I have been in a reverie these past several days, one made richer by drawing. It provokes all these feelings, seeing the beautiful blue and pearl of the Chinese vase, the exquisite character of the lines that curve round its edges. I understand better some aspect of Degas whose pictures often seize upon evocative fragments. You find these fragments through drawing because drawing is simple and intense and uncluttered by problems and distractions of technique. It’s more just pure looking, watching with a pencil.

I can see how a composite approach to a still life can become essential: you can do still life object by object and arrange it only in the picture itself, like a Dutch flower painter.  Or through combining objects in an artist’s set up, you can draw the mysterious relationships between things, you can study material reality, marking the complex interstices of things and the empty spaces around them.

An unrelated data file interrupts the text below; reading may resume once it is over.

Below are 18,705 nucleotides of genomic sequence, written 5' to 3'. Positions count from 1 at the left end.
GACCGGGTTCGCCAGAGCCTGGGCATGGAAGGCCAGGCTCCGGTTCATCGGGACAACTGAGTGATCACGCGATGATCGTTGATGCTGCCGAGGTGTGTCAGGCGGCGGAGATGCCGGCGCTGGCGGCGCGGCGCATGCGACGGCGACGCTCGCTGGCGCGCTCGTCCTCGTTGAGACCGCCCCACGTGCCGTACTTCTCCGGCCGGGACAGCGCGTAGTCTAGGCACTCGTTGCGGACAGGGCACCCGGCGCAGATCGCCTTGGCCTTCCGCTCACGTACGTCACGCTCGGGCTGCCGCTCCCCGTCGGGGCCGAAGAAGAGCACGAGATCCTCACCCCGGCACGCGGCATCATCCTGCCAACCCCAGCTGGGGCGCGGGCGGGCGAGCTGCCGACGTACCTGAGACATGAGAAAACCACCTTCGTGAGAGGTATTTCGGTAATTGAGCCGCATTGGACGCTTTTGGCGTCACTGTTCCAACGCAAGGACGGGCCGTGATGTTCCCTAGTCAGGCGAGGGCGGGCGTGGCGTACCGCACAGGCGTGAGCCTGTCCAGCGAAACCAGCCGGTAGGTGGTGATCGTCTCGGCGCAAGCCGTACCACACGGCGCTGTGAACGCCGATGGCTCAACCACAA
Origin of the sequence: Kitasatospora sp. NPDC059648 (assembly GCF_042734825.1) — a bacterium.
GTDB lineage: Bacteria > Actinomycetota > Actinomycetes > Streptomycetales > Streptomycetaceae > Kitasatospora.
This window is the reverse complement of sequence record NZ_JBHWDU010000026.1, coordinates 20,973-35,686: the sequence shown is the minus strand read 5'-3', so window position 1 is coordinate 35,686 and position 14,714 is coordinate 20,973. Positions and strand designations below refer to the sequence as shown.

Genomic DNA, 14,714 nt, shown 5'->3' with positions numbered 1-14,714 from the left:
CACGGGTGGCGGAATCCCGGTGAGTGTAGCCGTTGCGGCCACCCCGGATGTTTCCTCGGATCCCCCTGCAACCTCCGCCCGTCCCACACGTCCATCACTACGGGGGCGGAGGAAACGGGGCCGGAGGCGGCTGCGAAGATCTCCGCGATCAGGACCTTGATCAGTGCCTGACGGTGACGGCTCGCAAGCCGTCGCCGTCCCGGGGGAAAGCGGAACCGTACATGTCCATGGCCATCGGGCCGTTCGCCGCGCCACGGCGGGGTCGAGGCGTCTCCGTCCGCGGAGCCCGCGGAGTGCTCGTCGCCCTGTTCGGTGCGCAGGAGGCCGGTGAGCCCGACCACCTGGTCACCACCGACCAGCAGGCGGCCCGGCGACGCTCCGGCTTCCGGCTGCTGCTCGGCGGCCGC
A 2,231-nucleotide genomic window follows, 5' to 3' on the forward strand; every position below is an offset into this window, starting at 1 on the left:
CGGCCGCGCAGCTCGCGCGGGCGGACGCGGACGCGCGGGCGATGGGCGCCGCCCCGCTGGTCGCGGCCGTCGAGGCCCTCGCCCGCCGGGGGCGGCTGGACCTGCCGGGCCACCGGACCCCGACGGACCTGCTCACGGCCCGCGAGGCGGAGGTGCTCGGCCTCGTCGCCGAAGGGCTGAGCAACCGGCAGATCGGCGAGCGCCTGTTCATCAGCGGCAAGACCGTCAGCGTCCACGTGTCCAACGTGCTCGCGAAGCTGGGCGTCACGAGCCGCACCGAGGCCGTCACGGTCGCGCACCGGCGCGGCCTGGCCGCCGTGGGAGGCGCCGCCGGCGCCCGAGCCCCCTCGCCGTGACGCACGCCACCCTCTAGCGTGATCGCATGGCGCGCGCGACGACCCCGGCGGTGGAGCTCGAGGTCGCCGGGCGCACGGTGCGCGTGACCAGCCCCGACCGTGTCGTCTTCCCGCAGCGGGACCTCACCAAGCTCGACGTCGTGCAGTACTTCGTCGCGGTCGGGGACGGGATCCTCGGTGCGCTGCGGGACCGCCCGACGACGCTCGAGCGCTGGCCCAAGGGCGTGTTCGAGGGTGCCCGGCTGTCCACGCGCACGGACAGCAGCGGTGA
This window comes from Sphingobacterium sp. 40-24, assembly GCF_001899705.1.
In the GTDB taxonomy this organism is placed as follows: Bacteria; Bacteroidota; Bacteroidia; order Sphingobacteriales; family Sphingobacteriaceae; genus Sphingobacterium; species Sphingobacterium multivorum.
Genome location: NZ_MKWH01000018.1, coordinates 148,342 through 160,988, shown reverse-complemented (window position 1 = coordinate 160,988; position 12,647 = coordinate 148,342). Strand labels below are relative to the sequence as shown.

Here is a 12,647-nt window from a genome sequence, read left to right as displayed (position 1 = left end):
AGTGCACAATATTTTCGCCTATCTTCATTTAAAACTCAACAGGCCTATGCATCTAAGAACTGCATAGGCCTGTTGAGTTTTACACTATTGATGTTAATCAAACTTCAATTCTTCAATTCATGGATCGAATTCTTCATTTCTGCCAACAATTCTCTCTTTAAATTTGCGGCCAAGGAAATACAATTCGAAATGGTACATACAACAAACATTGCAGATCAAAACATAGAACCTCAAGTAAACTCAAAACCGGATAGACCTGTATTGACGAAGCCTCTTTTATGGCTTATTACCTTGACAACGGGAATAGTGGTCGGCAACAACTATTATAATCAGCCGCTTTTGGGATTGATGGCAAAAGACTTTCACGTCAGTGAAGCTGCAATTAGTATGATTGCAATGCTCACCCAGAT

You can get at something even by just doing the effect of light curling round a single object and its unitary surface, as in a drawing of an egg.

As complex as exploring another planet is seeing intense and particular effects of vision.
Just the space between one edge of a vase’s rim and the other side ought to matter!  This is reality we’re talking about! Ah, the space in between them.

[A version of this post first appeared at Art Writing Bold Drawing, drawing by Aletha Kuschan]

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4 thoughts on “A Drawing Reverie

  1. I know the feeling. For me drawing feels a little courageous. You become vulnerable, debtor to what is around you. It increases personal integrity.

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